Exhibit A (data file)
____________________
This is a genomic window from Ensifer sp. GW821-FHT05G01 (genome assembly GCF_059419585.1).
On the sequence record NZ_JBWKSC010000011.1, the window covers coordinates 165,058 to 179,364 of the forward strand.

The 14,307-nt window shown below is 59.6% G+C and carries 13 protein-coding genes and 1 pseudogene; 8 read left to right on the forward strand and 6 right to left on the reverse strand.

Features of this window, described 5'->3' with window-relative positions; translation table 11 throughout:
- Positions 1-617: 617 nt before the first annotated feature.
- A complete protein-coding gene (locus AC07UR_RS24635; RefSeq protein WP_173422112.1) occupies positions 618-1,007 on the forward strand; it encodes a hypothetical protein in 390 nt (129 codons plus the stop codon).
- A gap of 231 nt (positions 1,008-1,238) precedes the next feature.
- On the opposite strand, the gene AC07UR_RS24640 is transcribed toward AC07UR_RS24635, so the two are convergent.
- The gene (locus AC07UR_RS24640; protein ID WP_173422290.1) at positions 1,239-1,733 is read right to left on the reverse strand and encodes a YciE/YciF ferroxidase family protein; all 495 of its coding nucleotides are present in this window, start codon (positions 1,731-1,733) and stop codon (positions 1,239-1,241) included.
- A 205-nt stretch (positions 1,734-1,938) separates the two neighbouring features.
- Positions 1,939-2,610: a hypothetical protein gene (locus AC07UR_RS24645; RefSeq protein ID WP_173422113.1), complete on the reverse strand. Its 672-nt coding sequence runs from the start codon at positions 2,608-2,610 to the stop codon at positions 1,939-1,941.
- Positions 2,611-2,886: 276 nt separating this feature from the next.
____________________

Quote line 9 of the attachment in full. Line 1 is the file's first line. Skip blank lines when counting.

- The gene (locus AC07UR_RS24640; protein ID WP_173422290.1) at positions 1,239-1,733 is read right to left on the reverse strand and encodes a YciE/YciF ferroxidase family protein; all 495 of its coding nucleotides are present in this window, start codon (positions 1,731-1,733) and stop codon (positions 1,239-1,241) included.